Exactly six days after the church blast, on 27th September, the Taliban of the Mohmand faction released a written statement of Omar Khalid through their official media wing.[frame][/frame]
Omar Khalid mentioned the death of Major General Niazi and the Peshawar Church blast, but immediately accused the security establishment for a supposed fake encounter of TTP miscreants in Karachi. He stated that there was no cessation of hostilities between the negotiating parties, claiming further that the militants are strong and allied together under the leadership of Hakimullah Mehsud.
In the next paragraph, Khalid took a 180 degree turn by asserting that the militants will not back out from the demand of change in Pakistan’s Constitution; if any Taliban commander compromises on this, he will not be given any support. Furthermore, the agreement shall be applicable on the whole of Pakistan, and the militants (read foreigners) not belonging to the FATA areas will never be abandoned.
Abdul Wali Khan, instead of denying Taliban’s involvement in the bombing of the church, circumvented the argument towards the security establishment. Playing with the masses’ perception, he advertently referred to Karachi Police’s shooting down of three militants of Tehreek-e-Taliban, who were languishing in the prison lock up since the last three months, in a fake encounter. Although it is unclear whether Abdul Wali referred to the day before the church bombing in Peshawar or the day before Major General Sanaullah Niazi was martyred in an IED attack, his attempt to cover up the terrorists’ attacks failed pathetically. After sifting through the militancy database, no such killings have been discovered, neither on the 21st of September nor on the 15th.
The Tehreek-e-Taliban connection with Jundullah got highlighted in the wake of the attack at Nanga Parbat on 23rd June, 2013, when 10 gunmen dressed in Gilgit Scouts fatigues brazenly attacked and killed nine foreign tourists. On that same day, the responsibility of these attacks was initially accepted by Jundullah, but later, the Tehreek-e-Taliban spokesman accepted responsibility by claiming that Janood-e-Hafsa, TTP’s newly formed proxy, killed the foreigners.
TTP-Jundullah connection got a further boost on July 25th, 2013, after the latter outfit immediately claimed responsibility of a coordinated assault on an Inter-Services Intelligence (ISI) outpost in Sukkur. Yet again, the spokesman of the Mohmand TTP faction contacted the Media and insisted that the attack was carried out by the militants under Omar Khalid’s command jointly with the Punjab based Taliban contingent.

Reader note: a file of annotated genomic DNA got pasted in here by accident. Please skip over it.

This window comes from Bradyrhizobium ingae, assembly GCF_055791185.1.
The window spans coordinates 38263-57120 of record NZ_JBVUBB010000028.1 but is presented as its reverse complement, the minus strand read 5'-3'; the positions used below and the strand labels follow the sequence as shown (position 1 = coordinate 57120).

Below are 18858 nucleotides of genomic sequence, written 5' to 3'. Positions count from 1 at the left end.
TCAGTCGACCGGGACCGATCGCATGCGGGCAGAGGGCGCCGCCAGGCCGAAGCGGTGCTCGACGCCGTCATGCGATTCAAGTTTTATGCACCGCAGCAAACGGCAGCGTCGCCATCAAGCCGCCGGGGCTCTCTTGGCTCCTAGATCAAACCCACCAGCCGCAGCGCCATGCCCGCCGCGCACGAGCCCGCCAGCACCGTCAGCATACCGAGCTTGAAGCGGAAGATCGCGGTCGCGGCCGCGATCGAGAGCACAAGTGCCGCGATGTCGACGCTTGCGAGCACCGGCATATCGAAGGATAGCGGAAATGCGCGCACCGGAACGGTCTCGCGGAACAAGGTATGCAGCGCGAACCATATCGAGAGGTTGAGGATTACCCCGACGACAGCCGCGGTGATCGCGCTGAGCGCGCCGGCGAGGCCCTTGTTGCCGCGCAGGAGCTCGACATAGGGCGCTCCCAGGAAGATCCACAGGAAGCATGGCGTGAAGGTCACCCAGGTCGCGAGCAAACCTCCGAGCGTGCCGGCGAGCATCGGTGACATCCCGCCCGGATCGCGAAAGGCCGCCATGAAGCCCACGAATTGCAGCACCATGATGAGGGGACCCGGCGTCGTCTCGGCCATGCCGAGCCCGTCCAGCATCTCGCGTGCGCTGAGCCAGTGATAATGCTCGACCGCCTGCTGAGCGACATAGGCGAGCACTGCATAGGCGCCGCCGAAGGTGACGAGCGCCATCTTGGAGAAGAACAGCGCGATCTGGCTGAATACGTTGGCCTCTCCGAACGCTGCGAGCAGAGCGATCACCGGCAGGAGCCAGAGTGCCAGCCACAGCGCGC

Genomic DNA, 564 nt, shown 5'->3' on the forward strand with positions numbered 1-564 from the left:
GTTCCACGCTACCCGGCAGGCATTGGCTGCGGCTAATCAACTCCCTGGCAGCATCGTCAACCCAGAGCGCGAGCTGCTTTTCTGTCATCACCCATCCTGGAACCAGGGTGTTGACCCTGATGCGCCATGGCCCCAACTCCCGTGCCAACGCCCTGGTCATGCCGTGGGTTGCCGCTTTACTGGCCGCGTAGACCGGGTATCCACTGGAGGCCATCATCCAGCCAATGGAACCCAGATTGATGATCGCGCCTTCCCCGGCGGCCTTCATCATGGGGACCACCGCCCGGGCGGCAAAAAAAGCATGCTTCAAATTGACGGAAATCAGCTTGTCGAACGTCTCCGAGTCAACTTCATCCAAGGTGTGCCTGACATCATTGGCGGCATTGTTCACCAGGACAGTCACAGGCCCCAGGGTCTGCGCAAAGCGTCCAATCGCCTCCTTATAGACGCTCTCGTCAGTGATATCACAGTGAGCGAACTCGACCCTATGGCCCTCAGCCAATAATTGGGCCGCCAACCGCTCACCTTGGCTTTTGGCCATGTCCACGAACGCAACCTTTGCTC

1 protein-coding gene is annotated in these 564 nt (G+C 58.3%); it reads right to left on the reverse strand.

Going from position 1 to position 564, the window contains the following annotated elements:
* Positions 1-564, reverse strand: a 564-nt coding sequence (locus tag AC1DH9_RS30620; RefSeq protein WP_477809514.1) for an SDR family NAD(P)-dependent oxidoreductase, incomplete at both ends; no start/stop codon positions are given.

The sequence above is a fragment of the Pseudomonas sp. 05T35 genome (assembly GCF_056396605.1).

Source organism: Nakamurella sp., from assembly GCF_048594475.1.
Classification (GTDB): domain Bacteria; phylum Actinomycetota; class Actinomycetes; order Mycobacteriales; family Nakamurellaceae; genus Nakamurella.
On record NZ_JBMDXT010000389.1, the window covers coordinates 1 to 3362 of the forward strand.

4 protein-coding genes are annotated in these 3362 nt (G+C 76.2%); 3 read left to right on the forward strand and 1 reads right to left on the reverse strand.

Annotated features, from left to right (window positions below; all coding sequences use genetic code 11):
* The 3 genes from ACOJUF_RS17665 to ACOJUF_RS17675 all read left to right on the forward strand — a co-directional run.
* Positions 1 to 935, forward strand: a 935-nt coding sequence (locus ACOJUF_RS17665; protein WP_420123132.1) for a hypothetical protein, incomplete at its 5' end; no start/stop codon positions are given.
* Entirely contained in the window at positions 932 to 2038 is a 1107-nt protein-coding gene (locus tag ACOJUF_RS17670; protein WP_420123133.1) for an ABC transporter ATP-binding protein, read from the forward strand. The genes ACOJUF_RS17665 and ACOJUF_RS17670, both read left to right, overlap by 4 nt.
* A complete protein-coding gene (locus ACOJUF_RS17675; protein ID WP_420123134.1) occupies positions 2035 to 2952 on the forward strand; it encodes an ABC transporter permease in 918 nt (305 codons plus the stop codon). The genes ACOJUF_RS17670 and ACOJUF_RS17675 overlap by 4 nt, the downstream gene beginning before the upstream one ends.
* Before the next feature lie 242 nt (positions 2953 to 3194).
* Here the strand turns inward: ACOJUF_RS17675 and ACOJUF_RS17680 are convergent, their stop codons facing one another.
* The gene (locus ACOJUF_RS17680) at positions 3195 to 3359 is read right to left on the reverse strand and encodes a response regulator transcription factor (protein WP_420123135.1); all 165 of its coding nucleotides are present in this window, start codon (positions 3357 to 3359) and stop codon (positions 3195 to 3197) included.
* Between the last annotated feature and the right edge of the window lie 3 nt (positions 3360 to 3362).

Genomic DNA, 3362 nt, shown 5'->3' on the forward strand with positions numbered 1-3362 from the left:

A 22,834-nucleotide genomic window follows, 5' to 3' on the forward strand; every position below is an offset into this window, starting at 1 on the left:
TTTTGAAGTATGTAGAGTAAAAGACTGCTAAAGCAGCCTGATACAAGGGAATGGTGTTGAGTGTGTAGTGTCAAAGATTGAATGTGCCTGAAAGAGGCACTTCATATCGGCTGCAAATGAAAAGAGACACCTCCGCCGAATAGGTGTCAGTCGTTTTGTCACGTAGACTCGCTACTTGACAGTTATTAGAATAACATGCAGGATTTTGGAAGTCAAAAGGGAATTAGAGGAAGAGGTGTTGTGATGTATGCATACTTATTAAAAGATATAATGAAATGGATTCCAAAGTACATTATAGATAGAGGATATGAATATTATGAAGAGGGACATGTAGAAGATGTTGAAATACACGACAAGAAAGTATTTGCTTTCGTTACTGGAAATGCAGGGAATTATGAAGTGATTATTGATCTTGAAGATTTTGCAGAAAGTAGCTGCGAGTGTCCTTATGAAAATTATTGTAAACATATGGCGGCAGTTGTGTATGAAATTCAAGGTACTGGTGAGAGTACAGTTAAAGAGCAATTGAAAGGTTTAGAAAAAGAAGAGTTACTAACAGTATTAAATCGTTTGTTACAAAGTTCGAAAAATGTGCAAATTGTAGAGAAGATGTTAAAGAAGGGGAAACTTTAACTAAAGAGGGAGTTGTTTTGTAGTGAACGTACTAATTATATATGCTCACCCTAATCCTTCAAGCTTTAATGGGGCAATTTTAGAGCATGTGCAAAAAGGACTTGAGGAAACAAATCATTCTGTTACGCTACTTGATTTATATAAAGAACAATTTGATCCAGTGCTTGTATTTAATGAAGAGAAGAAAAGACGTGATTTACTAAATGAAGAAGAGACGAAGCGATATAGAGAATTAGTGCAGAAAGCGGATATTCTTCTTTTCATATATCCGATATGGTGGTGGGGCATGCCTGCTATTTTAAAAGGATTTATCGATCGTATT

Wali Khan further iterated that there was no ceasefire between the negotiating parties. Throwing a loose ball in the Government’s direction, he misrepresented the facts about the status of negotiations.
On 9th September, the APC participants resolved that peaceful negotiations will be the way forward in curbing militancy. The Chief of Army Staff, General Ashfaq Parvez Kayani, also expressed his satisfaction and stressed that the decision made by the political leadership will be implemented.
Independent sources confirmed that the back channel negotiations had already started with the militants. Hakimullah Mehsud is said to have established contact with the PML-N leader and former MNA from Kohat, Mr. Javed Ibrahim Paracha, to act as a mediator in the negotiation process. Although the security establishment refuted this development officially, but sources allege that on September 11, a swap of prisoners was made at Hakimullah’s residence in South Waziristan. This move was hailed as a successful confidence building measure. It was confirmed by Ehsanullah Ehsan the very next day. On Friday, September 13th, Tehreek-e-Taliban commanders met the officials of Pakistan government at Sra Rogha, South Waziristan, and handed over a name list of 4752 militants imprisoned in different jails of Pakistan.